decision trees. An area may be classified as an urban
or rural area with one, two, three, or four times. We
use the four classification results to classify the areas
into three classes, the urban area, the suburban area,
and the rural area, by voting. Specifically, if an area
is classified as urban by three or four decision trees,
this area is assigned to an urban area. Similarly, if an
area is classified to non-urban by three or four deci-
sion trees, this area is assigned to a rural area. Finally,
an area classified as urban and non-urban for both two
times is assigned to a suburban area, and we ignored
the uninhabited areas in the dataset.
The map of divisions of Taiwan colored according
to our results is given in Figure 2. Type I, II, and III
are the urban, the suburban, and the rural area decided
by the voting results, respectively. Type IV are those
areas we ignored. These four classes represent areas
DATA 2022 - 11th International Conference on Data Science, Technology and Applications
a_2 <= 0.139
entropy = 0.97
samples = 331
value = [199, 132]
class = y[0]
c_0 <= 0.099
entropy = 0.608
samples = 154
value = [23, 131]
class = y[1]
elementary_ratio <= 0.673
entropy = 0.05
samples = 177
value = [176, 1]
class = y[0]
entropy = 0.259
samples = 137
value = [6, 131]
class = y[1]
entropy = 0.0
samples = 17
value = [17, 0]
class = y[0]
entropy = 0.0
samples = 1
value = [0, 1]
class = y[1]
entropy = 0.0
samples = 176
value = [176, 0]
class = y[0]
a_2 <= 0.164
entropy = 0.988
samples = 331
value = [187, 144]
class = y[0]
c_1 <= 0.124
entropy = 0.835
samples = 196
value = [52, 144]
class = y[1]
entropy = 0.0
samples = 135
value = [135, 0]
class = y[0]
entropy = 0.169
samples = 40
value = [39, 1]
class = y[0]
entropy = 0.414
samples = 156
value = [13, 143]
class = y[1]
a_2 <= 0.136
entropy = 0.992
samples = 331
value = [183, 148]
class = y[0]
a_0 <= 0.115
entropy = 0.594
samples = 146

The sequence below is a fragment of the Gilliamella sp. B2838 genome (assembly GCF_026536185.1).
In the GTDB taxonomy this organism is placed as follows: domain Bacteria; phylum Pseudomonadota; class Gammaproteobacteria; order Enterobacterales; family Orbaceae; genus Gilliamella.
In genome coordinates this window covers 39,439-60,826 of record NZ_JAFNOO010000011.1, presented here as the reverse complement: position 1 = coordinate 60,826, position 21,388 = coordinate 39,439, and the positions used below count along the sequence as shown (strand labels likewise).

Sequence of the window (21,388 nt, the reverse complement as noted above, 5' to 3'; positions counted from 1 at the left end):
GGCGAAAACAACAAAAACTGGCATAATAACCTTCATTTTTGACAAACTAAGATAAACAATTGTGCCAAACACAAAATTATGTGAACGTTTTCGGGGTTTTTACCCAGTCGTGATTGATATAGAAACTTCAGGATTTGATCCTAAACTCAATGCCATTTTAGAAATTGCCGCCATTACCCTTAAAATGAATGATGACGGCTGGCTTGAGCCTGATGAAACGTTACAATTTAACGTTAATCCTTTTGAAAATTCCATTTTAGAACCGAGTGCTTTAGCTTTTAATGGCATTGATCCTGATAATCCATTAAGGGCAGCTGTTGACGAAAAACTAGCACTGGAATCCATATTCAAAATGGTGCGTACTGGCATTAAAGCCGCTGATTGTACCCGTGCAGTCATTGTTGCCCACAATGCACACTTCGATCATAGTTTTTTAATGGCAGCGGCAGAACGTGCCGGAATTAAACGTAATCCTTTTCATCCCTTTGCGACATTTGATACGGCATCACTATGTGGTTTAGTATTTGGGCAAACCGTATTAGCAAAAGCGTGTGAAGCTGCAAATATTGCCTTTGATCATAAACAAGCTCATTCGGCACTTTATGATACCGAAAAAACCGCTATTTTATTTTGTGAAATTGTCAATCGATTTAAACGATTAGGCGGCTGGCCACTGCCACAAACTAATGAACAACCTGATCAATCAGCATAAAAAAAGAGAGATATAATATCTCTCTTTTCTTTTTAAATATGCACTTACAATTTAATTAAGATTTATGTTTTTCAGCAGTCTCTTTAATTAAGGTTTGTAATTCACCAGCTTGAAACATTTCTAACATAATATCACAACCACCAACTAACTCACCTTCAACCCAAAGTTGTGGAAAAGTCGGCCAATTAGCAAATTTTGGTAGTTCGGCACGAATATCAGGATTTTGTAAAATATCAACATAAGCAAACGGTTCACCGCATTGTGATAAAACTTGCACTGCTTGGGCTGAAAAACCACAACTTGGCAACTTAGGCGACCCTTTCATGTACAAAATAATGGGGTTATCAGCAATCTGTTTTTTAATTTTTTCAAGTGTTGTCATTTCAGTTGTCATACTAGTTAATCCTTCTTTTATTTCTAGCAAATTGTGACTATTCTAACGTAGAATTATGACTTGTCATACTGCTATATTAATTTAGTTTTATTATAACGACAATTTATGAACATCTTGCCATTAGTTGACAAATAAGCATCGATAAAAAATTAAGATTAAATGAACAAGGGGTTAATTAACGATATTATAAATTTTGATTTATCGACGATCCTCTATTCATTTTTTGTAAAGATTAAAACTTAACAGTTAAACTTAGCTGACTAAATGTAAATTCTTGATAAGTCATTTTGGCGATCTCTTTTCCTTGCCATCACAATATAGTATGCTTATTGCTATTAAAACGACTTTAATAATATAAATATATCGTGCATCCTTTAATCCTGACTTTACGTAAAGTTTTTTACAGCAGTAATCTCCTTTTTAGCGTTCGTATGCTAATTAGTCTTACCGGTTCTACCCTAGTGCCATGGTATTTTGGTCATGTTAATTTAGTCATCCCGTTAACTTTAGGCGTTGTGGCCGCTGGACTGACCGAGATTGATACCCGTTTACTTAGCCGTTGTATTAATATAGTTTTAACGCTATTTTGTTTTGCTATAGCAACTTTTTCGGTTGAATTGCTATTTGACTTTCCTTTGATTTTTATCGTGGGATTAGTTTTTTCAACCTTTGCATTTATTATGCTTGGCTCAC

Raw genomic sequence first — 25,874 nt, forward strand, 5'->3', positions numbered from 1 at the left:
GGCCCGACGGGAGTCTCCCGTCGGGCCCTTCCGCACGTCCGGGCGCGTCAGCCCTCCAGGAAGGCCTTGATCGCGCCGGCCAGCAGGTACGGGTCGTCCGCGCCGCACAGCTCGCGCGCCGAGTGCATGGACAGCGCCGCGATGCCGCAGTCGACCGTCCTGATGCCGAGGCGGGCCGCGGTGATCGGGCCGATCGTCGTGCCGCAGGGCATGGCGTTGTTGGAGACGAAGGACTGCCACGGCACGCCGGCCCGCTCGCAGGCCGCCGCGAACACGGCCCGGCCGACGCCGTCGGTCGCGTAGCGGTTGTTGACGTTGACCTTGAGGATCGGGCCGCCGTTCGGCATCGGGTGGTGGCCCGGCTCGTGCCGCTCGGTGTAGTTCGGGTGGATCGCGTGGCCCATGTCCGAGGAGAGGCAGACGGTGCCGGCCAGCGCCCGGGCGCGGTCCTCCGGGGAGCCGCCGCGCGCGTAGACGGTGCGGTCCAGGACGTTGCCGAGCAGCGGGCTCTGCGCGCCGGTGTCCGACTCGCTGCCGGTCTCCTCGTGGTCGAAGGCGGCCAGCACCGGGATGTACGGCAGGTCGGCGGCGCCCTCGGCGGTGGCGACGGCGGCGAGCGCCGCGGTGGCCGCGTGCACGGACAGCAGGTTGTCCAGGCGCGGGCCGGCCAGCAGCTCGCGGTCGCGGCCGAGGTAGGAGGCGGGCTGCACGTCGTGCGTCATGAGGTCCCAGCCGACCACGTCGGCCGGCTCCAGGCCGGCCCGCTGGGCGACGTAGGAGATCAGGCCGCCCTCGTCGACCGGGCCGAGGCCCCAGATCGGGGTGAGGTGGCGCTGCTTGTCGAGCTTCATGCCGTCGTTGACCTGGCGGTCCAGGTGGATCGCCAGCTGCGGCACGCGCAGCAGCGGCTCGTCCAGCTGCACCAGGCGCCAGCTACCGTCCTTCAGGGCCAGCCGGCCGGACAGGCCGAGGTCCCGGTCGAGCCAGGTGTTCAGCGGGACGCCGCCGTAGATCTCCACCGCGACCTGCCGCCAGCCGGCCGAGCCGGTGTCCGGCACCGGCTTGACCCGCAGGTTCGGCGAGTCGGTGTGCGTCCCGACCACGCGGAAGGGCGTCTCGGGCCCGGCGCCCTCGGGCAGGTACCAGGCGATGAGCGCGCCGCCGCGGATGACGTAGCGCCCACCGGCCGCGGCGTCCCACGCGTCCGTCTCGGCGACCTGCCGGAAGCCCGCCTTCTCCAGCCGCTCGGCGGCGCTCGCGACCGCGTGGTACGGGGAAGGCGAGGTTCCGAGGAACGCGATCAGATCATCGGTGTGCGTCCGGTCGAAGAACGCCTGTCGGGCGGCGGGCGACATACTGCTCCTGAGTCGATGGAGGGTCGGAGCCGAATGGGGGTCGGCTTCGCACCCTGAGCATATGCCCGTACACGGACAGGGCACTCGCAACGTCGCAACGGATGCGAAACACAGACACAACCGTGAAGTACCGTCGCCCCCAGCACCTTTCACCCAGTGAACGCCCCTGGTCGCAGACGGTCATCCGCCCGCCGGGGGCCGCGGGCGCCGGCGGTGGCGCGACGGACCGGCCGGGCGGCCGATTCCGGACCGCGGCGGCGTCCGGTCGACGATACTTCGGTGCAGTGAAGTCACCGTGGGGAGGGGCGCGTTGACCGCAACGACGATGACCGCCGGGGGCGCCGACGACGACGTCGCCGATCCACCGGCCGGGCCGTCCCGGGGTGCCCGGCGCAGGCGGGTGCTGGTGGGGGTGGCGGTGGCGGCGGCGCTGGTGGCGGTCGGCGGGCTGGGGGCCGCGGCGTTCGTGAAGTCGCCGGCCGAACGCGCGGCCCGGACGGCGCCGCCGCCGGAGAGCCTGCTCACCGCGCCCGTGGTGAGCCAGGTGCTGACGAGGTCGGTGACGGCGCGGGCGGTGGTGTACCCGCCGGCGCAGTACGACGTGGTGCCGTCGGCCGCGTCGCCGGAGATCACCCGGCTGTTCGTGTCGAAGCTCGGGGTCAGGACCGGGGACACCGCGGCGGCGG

value = [21, 125]
class = y[1]
a_0 <= 0.155
entropy = 0.542
samples = 185
value = [162, 23]
class = y[0]
entropy = 0.998
samples = 36
value = [19, 17]
class = y[0]
entropy = 0.131
samples = 110
value = [2, 108]
class = y[1]
entropy = 0.344
samples = 171
value = [160, 11]
class = y[0]
entropy = 0.592
samples = 14
value = [2, 12]
class = y[1]
a_2 <= 0.133
entropy = 0.989
samples = 331
value = [186, 145]
class = y[0]
weekday <= 945.0
entropy = 0.474
samples = 138
value = [14, 124]
class = y[1]
a_0 <= 0.132
entropy = 0.496
samples = 193
value = [172, 21]
class = y[0]
entropy = 0.0
samples = 6
value = [6, 0]
class = y[0]
entropy = 0.33
samples = 132
value = [8, 124]
class = y[1]
entropy = 0.159
samples = 173
value = [169, 4]
class = y[0]
entropy = 0.61
samples = 20
value = [3, 17]
class = y[1]
Figure 1: Decision trees of all four clustering results.
Figure 2: Final results of administrative regions in Taiwan.
that have similar epidemic transmission conditions.
We examined the results given in Figure 2. We found
that some areas are considered non-urban areas or
suburban areas in Taiwan but are classified as subur-
ban areas or urban areas in our result. Two such ex-
amples, Ren’ai Township in Nantou and Xiulin Town-
ship in Hualien, are given in Figure 3. These two ar-
eas are usually considered non-urban areas. We found
that both townships are on the route of the Central
Figure 3: The regions affected by the Central Cross-Island
Cross-Island Highway, one of the highways connect-
ing the west and the east areas of Taiwan. Road in-
frastructure may be why the condition of epidemic
transmission in the two townships is similar to that
in urban areas.
Figures 4 and 5 give some townships with similar
situation to what we mentioned above. In Figure 4,
Daxi District and Datong Township are not urban ar-
eas in Taiwan, but our model recognized them as ur-
ban areas. Similarly, Haiduan Township in Figure 5 is
a rural area in Taiwan, and this township is recognized
as a suburban area in our result. Provincial Highway 7
of Taiwan passes Daxi District and Datong Township,
and Provincial Highway 20 of Taiwan passes Haiduan
Township. Road infrastructure may play an important
role in epidemic transmission.
Using Machine Learning Methods and the Influenza Simulation System to Explore the Similarities of Taiwan’s Administrative Regions
Figure 4: The regions affected by the North Link Highway.
Figure 5: The regions affected by the South Link Highway.
We used clustering methods to cluster the samples
generated by the simulation system of infectious dis-
eases to cluster administrative regions with similar
conditions of epidemic transmission. We also iden-
tified urban and non-urban areas by clustering meth-
ods. The result of clustering was then used to label
the samples to build decision trees. From the deci-
sion trees we built, we found age distributions are the
important features distinguishing the rural and urban
areas. In addition, by further analyzing the result, we
also found that road infrastructure may be important
to epidemic transmission.
This study was supported in part by MOST, Taiwan
by Grants 108-2221-E-001-011-MY3 and 110-2222-
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DATA 2022 - 11th International Conference on Data Science, Technology and Applications